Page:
July 26, 2021

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U.S. appeals court orders judge to dismiss case against Michael Flynn


Michael Flynn, former U.S. national security adviser, exits federal court in Washington, D.C., on Monday, June 24, 2019.

Andrew Harrer | Bloomberg | Getty Images

 A federal appeals court on Wednesday ordered a lower-court judge to dismiss the criminal case against Michael Flynn, who briefly served as President Donald Trump‘s first national security advisor.

The appeals court ruling came in response to a request from Flynn’s lawyers, after Washington, D.C., federal district court Judge Emmet Sullivan did not promptly grant the Justice Department’s motion seeking to dismiss the case.

Instead, Sullivan had appointed a lawyer to make arguments to him about why the case should not be tossed out.

Flynn, a retired Army lieutenant general, had pleaded guilty to lying to the FBI about his conversations with Russia’s ambassador to the United States in the weeks before Trump’s inauguration in January 2017. But since last year, he and his new lawyer, Sidney Powell had sought to retract his plea.

The U.S. Circuit Court for the District of Columbia Circuit, in its ruling, said that the dismissal request in this case was not the kind of “unusual  case where a more searching inquiry is justified” before granting a dismissal.

The ruling, written by Trump appointee Neomi Rao, also noted that the executive branch of government has “primacy over charging decisions.”

Because of that, “we grant the petition for mandamus in part and order the district  court  to grant the government’s Rule 48(a) motion to dismiss the charges against Flynn,” the court said.

Rao ruled it was appropriate to grant a the so-called writ of mandamus requested by Flynn’s lawyers because Sullivan’s steps to slow-walk his decision on whether to dismiss the case would “will result in specific  harms  to  the  exercise  of  the  Executive  Branch’s exclusive prosecutorial power.”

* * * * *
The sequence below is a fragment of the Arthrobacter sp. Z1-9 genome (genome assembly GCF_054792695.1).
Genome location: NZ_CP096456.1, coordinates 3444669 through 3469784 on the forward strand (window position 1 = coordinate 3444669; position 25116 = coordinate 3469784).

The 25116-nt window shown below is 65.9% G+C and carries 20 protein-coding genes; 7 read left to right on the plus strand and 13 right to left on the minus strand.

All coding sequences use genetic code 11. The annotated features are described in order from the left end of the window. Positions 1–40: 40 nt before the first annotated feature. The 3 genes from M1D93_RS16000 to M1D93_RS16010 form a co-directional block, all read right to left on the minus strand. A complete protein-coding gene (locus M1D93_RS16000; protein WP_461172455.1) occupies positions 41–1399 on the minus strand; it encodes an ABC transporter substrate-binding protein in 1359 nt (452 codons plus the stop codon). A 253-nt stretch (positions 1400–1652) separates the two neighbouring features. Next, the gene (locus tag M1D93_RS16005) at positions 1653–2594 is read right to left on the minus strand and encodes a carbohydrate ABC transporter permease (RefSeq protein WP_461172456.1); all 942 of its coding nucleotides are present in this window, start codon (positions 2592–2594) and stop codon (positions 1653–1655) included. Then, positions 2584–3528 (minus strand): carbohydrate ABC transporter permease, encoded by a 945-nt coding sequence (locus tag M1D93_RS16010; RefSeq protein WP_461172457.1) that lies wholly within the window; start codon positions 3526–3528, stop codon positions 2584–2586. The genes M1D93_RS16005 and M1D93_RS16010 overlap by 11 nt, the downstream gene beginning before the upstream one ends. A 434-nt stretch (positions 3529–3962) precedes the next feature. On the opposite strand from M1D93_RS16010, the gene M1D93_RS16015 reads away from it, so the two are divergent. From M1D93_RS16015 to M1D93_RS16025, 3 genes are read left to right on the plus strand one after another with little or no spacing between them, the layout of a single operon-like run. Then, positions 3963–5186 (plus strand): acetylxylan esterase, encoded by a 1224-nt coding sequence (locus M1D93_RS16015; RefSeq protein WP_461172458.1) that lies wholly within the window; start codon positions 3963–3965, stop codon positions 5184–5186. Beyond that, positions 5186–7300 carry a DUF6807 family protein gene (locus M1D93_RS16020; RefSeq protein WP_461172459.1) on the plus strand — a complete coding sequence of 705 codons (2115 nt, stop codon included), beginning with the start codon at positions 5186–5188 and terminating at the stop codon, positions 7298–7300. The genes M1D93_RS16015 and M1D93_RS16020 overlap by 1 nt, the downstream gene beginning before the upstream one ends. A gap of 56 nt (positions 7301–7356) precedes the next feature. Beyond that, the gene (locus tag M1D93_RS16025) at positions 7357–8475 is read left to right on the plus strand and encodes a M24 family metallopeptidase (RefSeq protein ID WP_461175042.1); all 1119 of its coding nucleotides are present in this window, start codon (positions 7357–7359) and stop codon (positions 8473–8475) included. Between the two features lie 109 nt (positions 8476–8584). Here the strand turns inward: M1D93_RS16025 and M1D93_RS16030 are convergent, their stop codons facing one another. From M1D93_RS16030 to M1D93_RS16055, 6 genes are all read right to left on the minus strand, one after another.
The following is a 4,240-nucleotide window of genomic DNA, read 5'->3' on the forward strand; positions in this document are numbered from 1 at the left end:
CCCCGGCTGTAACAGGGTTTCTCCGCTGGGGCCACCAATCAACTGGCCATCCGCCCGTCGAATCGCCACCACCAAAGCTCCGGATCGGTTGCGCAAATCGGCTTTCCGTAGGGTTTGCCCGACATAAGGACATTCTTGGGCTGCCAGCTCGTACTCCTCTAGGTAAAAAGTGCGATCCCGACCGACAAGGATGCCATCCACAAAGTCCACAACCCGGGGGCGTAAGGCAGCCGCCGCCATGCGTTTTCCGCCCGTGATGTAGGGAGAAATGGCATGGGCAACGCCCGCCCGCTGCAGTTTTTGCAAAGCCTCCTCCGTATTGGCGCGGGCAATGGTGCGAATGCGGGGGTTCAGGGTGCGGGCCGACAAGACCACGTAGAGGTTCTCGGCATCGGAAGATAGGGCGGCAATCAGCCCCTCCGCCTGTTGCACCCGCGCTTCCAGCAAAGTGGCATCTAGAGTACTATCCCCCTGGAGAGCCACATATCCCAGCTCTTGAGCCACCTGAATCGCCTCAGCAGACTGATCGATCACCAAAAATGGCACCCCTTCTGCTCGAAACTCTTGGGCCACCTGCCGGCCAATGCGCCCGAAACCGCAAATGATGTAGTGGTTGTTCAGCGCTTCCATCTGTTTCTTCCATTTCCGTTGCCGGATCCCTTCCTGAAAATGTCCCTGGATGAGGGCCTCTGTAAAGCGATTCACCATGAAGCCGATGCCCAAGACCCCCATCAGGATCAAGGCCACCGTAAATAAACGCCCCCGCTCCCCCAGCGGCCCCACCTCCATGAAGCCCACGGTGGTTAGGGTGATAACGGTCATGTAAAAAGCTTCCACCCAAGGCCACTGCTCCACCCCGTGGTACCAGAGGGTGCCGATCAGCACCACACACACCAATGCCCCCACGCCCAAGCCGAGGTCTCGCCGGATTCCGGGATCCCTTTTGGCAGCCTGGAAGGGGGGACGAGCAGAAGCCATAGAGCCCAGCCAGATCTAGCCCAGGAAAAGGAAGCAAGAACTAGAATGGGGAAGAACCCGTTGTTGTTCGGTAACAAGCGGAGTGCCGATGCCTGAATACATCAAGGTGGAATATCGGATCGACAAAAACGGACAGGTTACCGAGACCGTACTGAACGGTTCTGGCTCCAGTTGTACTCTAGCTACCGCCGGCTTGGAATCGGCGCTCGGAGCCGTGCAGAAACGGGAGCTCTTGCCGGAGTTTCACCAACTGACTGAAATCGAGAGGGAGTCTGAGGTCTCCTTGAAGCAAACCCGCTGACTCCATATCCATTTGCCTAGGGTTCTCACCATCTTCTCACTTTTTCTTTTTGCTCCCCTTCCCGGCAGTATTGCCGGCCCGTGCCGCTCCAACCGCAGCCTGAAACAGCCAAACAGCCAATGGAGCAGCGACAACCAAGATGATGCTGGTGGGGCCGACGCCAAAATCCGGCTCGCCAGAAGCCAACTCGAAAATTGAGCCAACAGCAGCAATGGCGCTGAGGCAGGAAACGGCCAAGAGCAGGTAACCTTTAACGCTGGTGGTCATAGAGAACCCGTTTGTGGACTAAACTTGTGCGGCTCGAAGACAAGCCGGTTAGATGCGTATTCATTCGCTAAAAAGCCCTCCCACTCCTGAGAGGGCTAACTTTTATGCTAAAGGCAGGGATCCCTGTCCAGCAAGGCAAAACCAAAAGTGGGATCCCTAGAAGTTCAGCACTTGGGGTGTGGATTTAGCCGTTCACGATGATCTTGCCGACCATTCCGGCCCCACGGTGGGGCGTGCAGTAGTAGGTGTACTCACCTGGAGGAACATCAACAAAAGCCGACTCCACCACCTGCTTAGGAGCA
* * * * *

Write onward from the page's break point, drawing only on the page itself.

In a sharp dissent, Judge Robert Wilkins wrote, “it is  a  great  irony  that,  in  finding  the  District  Court  to  have  exceeded  its  jurisdiction, this Court so grievously oversteps its own.”

” This appears  to  be  the  first  time  that  we  have  issued  a  writ  of  mandamus  to  compel  a  district  court  to  rule  in  a  particular  manner  on  a  motion  without  first  giving  the  lower  court  a  reasonable  opportunity  to  issue  its  own  ruling,” Wilkins wrote.

It also appears to be  “the  first  time  any  court  has  held  that  a  district  court  must  grant  “leave  of  court”  pursuant  to  Federal  Rule  of  Criminal  Procedure  48(a)  without even holding a hearing on the merits of the motion; and the first time we have issued the writ even though the petitioner has an adequate alternative remedy, on the theory that another party would not have had an adequate alternate remedy if it had filed a petition as well,” Wilkins wrote.

“Any one of these is sufficient reason to exercise  our  discretion  to  deny  the  petition;  together,  they  compel its rejection,” Wilkins wrote.

This is breaking news. Please check back for updates.



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